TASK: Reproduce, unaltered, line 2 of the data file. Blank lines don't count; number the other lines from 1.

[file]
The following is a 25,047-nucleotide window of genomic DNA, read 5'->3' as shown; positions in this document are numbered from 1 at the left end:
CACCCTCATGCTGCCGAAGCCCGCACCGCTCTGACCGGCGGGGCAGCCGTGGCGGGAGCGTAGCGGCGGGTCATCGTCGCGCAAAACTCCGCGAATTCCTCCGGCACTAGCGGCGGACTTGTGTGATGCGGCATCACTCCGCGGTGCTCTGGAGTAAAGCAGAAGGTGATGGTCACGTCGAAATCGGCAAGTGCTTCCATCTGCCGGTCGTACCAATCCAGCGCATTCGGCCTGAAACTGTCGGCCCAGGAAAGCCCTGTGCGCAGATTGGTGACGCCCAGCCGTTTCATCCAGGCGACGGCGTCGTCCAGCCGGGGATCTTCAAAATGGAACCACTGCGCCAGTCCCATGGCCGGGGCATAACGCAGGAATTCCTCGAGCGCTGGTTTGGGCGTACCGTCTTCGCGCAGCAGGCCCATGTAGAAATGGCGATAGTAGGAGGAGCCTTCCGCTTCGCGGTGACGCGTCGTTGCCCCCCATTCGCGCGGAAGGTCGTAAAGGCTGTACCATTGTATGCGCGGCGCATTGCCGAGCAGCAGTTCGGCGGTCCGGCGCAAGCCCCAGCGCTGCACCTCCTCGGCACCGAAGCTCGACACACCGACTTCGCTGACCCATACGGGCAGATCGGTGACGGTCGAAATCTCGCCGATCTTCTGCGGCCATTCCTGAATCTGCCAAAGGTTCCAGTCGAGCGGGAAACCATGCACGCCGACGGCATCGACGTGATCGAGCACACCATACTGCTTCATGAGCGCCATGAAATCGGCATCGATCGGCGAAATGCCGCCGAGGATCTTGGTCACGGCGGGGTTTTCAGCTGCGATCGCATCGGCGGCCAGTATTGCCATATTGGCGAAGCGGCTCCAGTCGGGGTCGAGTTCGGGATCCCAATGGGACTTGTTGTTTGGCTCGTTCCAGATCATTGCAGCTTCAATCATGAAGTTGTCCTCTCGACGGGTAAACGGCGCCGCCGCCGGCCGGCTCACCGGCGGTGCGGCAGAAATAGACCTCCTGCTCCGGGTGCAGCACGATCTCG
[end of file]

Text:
CACCCTCATGCTGCCGAAGCCCGCACCGCTCTGACCGGCGGGGCAGCCGTGGCGGGAGCGTAGCGGCGGGTCATCGTCGCGCAAAACTCCGCGAATTCCTCCGGCACTAGCGGCGGACTTGTGTGATGCGGCATCACTCCGCGGTGCTCTGGAGTAAAGCAGAAGGTGATGGTCACGTCGAAATCGGCAAGTGCTTCCATCTGCCGGTCGTACCAATCCAGCGCATTCGGCCTGAAACTGTCGGCCCAGGAAAGCCCTGTGCGCAGATTGGTGACGCCCAGCCGTTTCATCCAGGCGACGGCGTCGTCCAGCCGGGGATCTTCAAAATGGAACCACTGCGCCAGTCCCATGGCCGGGGCATAACGCAGGAATTCCTCGAGCGCTGGTTTGGGCGTACCGTCTTCGCGCAGCAGGCCCATGTAGAAATGGCGATAGTAGGAGGAGCCTTCCGCTTCGCGGTGACGCGTCGTTGCCCCCCATTCGCGCGGAAGGTCGTAAAGGCTGTACCATTGTATGCGCGGCGCATTGCCGAGCAGCAGTTCGGCGGTCCGGCGCAAGCCCCAGCGCTGCACCTCCTCGGCACCGAAGCTCGACACACCGACTTCGCTGACCCATACGGGCAGATCGGTGACGGTCGAAATCTCGCCGATCTTCTGCGGCCATTCCTGAATCTGCCAAAGGTTCCAGTCGAGCGGGAAACCATGCACGCCGACGGCATCGACGTGATCGAGCACACCATACTGCTTCATGAGCGCCATGAAATCGGCATCGATCGGCGAAATGCCGCCGAGGATCTTGGTCACGGCGGGGTTTTCAGCTGCGATCGCATCGGCGGCCAGTATTGCCATATTGGCGAAGCGGCTCCAGTCGGGGTCGAGTTCGGGATCCCAATGGGACTTGTTGTTTGGCTCGTTCCAGATCATTGCAGCTTCAATCATGAAGTTGTCCTCTCGACGGGTAAACGGCGCCGCCGCCGGCCGGCTCACCGGCGGTGCGGCAGAAATAGACCTCCTGCTCCGGGTGCAGCACGATCTCG